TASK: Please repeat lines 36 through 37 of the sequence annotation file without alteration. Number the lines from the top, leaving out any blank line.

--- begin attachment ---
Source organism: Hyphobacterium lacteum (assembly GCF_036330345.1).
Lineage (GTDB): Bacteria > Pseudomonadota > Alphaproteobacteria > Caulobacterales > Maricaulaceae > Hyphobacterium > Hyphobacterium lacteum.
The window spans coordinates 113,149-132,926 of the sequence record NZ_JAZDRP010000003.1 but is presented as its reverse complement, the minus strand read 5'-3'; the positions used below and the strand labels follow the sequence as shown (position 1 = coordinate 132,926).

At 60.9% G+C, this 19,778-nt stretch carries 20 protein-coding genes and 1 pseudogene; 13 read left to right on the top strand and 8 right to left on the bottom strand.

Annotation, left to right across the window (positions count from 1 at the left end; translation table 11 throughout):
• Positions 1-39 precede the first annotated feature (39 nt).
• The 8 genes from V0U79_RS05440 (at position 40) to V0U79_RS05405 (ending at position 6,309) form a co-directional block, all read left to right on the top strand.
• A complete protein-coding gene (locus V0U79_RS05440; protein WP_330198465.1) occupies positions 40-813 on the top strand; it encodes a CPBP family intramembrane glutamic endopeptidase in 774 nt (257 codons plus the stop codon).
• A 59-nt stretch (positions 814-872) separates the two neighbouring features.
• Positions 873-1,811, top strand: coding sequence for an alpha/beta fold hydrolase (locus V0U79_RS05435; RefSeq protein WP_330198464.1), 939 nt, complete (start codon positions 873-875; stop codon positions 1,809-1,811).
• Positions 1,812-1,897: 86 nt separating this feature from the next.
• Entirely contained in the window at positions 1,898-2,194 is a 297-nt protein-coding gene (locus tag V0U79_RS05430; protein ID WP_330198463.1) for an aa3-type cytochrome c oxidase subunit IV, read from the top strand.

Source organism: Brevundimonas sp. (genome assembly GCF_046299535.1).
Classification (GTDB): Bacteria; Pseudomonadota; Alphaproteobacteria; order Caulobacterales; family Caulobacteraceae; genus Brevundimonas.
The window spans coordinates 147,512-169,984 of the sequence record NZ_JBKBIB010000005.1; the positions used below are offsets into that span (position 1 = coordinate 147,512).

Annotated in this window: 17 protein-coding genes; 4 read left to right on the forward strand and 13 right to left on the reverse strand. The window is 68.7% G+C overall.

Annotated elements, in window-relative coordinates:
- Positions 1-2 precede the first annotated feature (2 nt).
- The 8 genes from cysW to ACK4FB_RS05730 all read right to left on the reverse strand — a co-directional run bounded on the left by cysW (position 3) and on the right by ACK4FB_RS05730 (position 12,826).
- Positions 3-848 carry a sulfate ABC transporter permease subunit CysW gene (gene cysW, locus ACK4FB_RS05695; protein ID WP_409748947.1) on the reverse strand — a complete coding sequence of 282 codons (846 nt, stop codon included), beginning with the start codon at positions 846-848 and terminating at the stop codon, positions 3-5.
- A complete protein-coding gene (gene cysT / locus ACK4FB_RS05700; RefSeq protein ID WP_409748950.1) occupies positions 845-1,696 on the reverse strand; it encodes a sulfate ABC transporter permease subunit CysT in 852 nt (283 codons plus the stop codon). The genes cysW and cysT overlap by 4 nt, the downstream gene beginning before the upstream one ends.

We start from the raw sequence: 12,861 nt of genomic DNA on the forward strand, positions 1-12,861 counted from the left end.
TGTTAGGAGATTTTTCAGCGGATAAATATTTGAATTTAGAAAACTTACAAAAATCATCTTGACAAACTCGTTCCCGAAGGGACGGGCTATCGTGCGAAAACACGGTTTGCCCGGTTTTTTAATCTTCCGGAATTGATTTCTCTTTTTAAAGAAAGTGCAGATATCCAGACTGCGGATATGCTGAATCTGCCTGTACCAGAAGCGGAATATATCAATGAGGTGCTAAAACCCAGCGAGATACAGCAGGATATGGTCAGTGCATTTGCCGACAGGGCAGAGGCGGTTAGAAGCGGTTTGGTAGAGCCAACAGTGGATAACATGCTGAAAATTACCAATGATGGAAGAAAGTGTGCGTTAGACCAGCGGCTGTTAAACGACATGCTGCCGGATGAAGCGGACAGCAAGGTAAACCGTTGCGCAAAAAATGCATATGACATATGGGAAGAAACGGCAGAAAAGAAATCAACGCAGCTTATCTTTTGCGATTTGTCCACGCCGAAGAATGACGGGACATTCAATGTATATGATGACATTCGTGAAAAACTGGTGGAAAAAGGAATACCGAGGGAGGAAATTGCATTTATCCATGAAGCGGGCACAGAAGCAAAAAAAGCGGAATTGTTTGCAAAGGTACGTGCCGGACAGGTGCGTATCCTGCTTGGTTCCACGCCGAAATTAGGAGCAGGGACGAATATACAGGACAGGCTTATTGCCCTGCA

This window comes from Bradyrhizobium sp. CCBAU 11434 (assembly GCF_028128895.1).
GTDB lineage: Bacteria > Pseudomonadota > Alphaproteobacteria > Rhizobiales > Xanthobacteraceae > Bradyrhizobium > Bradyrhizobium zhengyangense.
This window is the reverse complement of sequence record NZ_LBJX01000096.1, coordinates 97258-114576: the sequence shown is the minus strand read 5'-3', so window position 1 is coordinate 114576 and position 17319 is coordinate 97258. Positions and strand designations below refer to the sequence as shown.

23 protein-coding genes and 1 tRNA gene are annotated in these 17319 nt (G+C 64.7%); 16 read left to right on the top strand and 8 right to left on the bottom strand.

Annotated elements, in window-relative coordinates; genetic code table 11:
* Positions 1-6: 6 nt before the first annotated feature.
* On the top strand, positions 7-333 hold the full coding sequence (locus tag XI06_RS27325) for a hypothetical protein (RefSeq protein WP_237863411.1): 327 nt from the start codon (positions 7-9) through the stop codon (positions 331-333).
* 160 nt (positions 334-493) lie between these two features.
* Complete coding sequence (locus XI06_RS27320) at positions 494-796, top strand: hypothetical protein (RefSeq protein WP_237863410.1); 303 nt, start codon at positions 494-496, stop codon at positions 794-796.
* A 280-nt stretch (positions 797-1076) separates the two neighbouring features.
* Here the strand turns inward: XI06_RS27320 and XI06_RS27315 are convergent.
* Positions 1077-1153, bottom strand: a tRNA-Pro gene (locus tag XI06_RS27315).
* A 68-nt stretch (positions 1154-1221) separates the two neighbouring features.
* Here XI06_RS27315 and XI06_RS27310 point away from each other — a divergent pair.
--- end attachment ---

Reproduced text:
* A 68-nt stretch (positions 1154-1221) separates the two neighbouring features.
* Here XI06_RS27315 and XI06_RS27310 point away from each other — a divergent pair.